BIFA Guide 2012: Douglas Hickox Award

The British Independent Film Awards was founded by Raindance in 1998 to honour and celebrate independent films made in Britain. Previous winners have included Billy Elliot, Slumdog Millionaire and The King’s Speech.

If you are a fan of independent films of the British persuasion, follow @BIFA on Twitter for useful tips and live updates form the event itself.

Read all the 2012 BIFA nominations here.
The winner will be announced on Sunday 9 December 2012.


Here is a brief introduction to the nominees for the Douglas Hickox Award for excellence in their directorial debut.


Bart Layton for The Imposter

“I want audiences to go on an emotional journey and to leave the film with their heads buzzing with thoughts, questions and debate. It’s the kind of film I hope people will want to go and discuss at length afterwards in the pub. I don’t want to reveal too much of the narrative ahead of people seeing the film but there are some twists in the story that I don’t think anyone would be likely to predict and I hope people will discover and respond to those when they see the film. I hope the film ultimately speaks to thoughts and ideas which are bigger than this one particular story – about the lies we want to believe and the truths we construct for ourselves.”


Ben Drew for iLL Manors

 “I just wanted to say, ‘They’re not all scum’. They act the way they do because of the shit that happened to them that wasn’t their fault. It’s not your fault if your parents abandon you and put you in a home. It’s not your fault, but there comes a time when you have to take responsibility for your actions. But for a lot of them, there’s no one there saying, ‘All that shit that happened to you in the past is fucked up, man, and I feel really sorry for you, but you’re just repeating that bad and negative energy through what you’re doing and you can’t keep blaming the past for the way you’re acting now.'”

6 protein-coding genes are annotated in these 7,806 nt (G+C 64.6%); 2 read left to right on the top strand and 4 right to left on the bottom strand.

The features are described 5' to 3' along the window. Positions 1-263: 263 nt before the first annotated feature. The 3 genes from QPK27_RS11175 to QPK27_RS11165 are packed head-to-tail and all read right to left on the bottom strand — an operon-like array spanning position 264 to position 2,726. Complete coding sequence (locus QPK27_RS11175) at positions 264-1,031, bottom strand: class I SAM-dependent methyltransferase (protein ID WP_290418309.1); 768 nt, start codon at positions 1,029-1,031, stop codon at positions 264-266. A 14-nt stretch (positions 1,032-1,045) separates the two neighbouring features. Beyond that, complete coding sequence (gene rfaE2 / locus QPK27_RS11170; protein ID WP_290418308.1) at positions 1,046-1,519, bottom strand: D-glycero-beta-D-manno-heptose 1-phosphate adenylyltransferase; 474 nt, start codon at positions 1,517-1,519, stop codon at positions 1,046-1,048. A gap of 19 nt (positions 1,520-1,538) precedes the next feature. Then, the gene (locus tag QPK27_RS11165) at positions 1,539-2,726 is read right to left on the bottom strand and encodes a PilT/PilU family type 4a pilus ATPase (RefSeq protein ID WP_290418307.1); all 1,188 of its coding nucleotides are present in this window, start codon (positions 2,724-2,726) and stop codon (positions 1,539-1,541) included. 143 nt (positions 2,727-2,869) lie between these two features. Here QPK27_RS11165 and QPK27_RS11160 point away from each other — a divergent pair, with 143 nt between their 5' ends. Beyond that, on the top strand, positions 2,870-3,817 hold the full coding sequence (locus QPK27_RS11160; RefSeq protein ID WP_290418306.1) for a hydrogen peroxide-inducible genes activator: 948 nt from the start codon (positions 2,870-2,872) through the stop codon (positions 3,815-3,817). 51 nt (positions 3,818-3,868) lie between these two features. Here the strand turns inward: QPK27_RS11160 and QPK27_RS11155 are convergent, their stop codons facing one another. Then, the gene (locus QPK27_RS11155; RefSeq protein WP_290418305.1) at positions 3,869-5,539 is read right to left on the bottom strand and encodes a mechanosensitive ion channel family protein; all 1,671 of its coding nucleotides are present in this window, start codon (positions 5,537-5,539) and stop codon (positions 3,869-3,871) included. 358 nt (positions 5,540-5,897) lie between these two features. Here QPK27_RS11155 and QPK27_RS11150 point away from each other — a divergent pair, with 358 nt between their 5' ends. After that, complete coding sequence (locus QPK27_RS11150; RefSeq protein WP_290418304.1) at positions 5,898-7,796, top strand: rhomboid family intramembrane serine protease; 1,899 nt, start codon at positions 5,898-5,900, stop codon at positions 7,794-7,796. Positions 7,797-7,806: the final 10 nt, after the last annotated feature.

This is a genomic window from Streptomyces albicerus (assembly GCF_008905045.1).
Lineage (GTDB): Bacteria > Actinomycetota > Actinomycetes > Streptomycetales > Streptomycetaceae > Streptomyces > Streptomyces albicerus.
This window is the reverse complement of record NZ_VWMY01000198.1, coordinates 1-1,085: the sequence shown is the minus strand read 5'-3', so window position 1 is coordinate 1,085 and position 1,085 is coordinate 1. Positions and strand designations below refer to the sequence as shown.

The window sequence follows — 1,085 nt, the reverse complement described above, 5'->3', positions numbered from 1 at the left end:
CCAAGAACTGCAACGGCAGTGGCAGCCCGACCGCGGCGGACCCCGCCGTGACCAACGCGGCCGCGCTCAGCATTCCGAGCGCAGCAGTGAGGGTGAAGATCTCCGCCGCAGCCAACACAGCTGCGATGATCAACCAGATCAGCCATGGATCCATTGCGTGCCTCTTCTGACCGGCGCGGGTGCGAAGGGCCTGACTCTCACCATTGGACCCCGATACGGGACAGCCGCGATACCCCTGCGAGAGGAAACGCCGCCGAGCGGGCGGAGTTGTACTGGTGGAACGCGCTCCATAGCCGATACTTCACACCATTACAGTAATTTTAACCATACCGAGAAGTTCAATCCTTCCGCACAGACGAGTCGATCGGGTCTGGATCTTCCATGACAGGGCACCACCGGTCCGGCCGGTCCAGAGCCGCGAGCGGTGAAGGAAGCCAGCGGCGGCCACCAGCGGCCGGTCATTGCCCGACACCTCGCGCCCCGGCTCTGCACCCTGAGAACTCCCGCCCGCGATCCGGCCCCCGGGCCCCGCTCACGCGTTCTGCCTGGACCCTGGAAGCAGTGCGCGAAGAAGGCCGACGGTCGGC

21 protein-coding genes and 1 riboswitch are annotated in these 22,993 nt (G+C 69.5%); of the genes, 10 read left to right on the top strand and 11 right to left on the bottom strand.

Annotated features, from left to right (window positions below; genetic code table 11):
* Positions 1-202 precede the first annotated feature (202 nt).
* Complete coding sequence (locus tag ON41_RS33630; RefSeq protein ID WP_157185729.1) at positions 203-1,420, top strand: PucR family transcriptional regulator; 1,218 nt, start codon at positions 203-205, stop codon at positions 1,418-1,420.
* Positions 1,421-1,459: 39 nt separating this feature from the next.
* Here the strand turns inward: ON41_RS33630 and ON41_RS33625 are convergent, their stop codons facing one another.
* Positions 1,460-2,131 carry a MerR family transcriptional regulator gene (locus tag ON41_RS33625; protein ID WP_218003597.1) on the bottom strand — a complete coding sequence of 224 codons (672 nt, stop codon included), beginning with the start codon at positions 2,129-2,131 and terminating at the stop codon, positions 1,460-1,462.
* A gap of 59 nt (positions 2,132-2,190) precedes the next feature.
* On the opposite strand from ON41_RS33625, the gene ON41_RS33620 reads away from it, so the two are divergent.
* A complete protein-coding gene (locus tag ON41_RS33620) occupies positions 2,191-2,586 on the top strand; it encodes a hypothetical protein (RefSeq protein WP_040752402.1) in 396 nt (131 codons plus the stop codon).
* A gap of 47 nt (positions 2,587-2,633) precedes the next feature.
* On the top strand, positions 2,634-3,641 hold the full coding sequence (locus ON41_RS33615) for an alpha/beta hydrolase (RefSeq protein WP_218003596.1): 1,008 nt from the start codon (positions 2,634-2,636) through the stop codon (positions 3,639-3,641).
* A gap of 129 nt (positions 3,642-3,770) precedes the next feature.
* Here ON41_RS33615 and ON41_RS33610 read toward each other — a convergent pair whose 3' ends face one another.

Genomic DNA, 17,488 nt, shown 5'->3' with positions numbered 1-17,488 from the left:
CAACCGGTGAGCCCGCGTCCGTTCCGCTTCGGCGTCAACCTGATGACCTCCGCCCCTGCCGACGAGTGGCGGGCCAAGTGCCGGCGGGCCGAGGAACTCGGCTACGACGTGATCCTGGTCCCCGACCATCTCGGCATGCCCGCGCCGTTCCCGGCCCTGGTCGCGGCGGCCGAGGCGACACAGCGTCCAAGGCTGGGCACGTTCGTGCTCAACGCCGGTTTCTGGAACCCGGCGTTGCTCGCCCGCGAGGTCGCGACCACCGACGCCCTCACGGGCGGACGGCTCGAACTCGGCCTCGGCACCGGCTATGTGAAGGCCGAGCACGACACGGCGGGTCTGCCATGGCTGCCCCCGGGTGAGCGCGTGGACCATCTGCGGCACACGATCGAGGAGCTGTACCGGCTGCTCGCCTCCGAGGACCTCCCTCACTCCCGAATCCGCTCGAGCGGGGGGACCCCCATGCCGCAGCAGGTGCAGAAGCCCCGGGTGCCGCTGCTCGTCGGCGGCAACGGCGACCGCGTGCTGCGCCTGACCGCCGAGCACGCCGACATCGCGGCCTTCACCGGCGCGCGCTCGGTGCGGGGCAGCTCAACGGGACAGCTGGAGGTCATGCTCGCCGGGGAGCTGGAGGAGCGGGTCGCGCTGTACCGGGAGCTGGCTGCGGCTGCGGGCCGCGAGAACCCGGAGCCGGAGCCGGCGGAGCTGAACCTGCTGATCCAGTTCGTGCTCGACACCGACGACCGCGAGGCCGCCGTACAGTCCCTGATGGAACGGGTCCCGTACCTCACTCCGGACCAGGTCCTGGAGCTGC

Rowan Athale for Wasteland

It’s a story of brotherhood, camaraderie and the ties that bind four lifelong best friends as they set out on a journey to help one find redemption.”


Rufus Norris for Broken

It’s a coming-of-age story in a full-on way. It’s about this 11-year-old girl called Skunk and a few months of her life in her community. There are some dark scenes, but it’s also very joyful and there’s a line of humour running through it. There are themes of parenting, too. I’m a parent, and if I had a daughter, which I don’t, I’d want her to be like Skunk. It’s a very emotional film and full of love.’”


Sally El Hosaini for My Brother the Devil

Make the films that you most want to make. There isn’t a type of film that a woman should make because she’s a woman. It doesn’t mean you have to do a film about women if you’re a woman. Be true to yourself and tell the stories that inspire or excite you. Don’t be afraid to put yourself forward. I think one of the differences psychologically between men and women in the workplace; men are much quicker at taking credit for what they’ve done for themselves and if complimented, they’ll say thank you. Whereas women will often credit the people who brought them to that point and say ‘oh thank you, but it was really X, Y, Z who taught/helped me’. I think women need to be more proud of their achievements and more forthright and go for it”